Many investors identify AMD as Intel's (NASDAQ:INTC) biggest rival. After all, the two chipmakers are the only producers of x86 CPUs in the world, and together they hold a duopoly in the PC market.
However, a far more disruptive rival is Qualcomm (NASDAQ:QCOM), which conquered the mobile chip market. Intel's loss of the mobile CPU market to Qualcomm haunts the chipmaker to this day as it searches for new ways -- like selling baseband modems -- to profit from smartphone sales.
Yet Intel's stock rallied nearly 40% over the past 12 months, compared to Qualcomm's 13% gain. Let's dig deeper into both chipmakers to see which stock is a better buy at current prices.
How do Intel and Qualcomm make money?
Intel is the world's top maker of PC and data center CPUs, which together generated 85% of its revenues last year. The rest came from sales of Internet of Things (IoT) chips, non-volatile memory chips, and programmable chips. Intel splits these businesses into the PC-centric (PC chips) and Data-centric (data center, IoT, memory, programmable) categories.
Qualcomm is split into two units -- the chipmaking (QCT) and licensing (QTL) businesses. The QCT unit, which generates most of Qualcomm's revenues, sells its Snapdragon SoCs (system on chips). The QTL unit, which generates most of the profits, leverages Qualcomm's wireless patent portfolio to earn licensing fees and royalties from every smartphone maker in the world.
How fast is Intel growing?
Intel's revenue and non-GAAP earnings rose 6% and 28%, respectively, last year. Its PC-centric revenues grew 3% to $34 billion. Its data-centric businesses, which generated $28 billion in revenues, fared much better -- with 11% growth in data center chips, 20% growth in IoT chips, 37% growth in memory chips, and 14% growth in programmable chips.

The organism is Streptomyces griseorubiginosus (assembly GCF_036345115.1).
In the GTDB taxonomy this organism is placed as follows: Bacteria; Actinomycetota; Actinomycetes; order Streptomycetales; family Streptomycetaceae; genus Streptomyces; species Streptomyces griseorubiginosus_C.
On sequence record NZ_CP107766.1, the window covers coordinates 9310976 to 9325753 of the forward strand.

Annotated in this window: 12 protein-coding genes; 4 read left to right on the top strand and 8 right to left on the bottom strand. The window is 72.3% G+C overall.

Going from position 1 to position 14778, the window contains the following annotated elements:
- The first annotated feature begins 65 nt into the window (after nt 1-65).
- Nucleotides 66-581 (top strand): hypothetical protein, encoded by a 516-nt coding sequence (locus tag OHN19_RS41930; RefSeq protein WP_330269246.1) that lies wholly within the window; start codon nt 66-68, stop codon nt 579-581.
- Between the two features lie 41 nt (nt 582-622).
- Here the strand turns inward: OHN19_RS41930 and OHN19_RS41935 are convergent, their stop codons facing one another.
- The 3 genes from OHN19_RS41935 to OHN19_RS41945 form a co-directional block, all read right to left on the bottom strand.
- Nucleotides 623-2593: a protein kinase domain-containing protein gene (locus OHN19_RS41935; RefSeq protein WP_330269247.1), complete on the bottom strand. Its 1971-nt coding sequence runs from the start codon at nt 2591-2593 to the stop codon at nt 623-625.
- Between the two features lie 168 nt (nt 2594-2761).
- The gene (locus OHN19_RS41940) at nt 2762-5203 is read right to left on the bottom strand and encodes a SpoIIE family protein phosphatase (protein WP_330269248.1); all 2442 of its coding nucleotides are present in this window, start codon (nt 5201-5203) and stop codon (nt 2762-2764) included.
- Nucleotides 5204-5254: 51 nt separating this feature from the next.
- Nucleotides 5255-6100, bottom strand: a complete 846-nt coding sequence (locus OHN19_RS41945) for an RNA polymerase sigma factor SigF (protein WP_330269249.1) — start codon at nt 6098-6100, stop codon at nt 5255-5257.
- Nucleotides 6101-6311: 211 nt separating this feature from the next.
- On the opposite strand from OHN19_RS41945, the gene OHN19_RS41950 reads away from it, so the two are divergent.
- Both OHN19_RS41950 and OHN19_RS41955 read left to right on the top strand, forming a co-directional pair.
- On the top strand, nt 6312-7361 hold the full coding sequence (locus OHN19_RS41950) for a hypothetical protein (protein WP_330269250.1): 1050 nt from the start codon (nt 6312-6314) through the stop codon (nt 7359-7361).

For the current year, Wall Street expects Intel's revenue and earnings to rise 4% and 3%, respectively.
Major catalysts for Intel this year include the launch of its eagerly anticipated 10nm Cannon Lake chips, the introduction of its 10nm Ice Lake chips, the introduction of new Xeon Phi CPUs which are optimized for machine learning in data centers, and a potential entrance into the discrete GPU market.
Intel is also selling an increasing number of computer vision chips (through its subsidiary Movidius) to makers of drones and autonomous cars, and developing an autonomous driving platform with its subsidiary Mobileye, BMW, and Fiat Chrysler. These investments in next-gen technologies could pay off over the next few years.
How fast is Qualcomm growing?
Qualcomm's non-GAAP revenue fell 1% last year, and its earnings dropped 4% on the same basis. QCT revenues rose 7% to $16.5 billion, but its QTL revenues fell 16% to $6.4 billion and wiped out its chipmaking gains.
Qualcomm's weak QTL growth was caused by big antitrust fines in South Korea and Europe. South Korean regulators claim that Qualcomm's cut (up to 5% of the wholesale price of a smartphone) is too high. European regulators, meanwhile, claim that Qualcomm's prior exclusivity deal with Apple (NASDAQ:AAPL) for producing the iPhone's modem was anticompetitive. Taiwanese regulators fined Qualcomm on similar grounds as South Korean regulators last October.
Qualcomm also faces multiple lawsuits from Apple, which sued the chipmaker over unpaid exclusivity rebate payments and its licensing practices. Apple ordered its suppliers to halt all licensing payments to Qualcomm, and could replace all Qualcomm components in future iDevices. Analysts expect these headwinds to cause Qualcomm's revenue and earnings to slide 4% and 21%, respectively, this year.
However, Qualcomm is still trying to close its takeover of NXP Semiconductors, which would make it the top automotive chipmaker in the world. But at the same time, it's trying to fend off a hostile bid by Broadcom. All this drama paints a murky picture of Qualcomm's future.
Valuations and dividends
Intel trades at 14 times its 2018 earnings estimate, while Qualcomm has a higher forward P/E of 18.
Intel pays a forward dividend yield of 2.5%, and it's raised that dividend annually for three straight years. Qualcomm pays a forward yield of 3.5%, and it's hiked that payout every year since it started paying a dividend in 2003.
The winner: Intel
I'm not a huge fan of Intel due to the sloppy way it handled the Spectre and Meltdown flaws earlier this year. But it's still a better investment than Qualcomm, which faces big fines from regulators, an escalating battle with Apple, and uncertain outcomes for its takeover of NXP and its battle with Broadcom.
Intel's growth figures are also headed in the right direction, and the stock is still cheap -- which makes it a better overall investment than Qualcomm.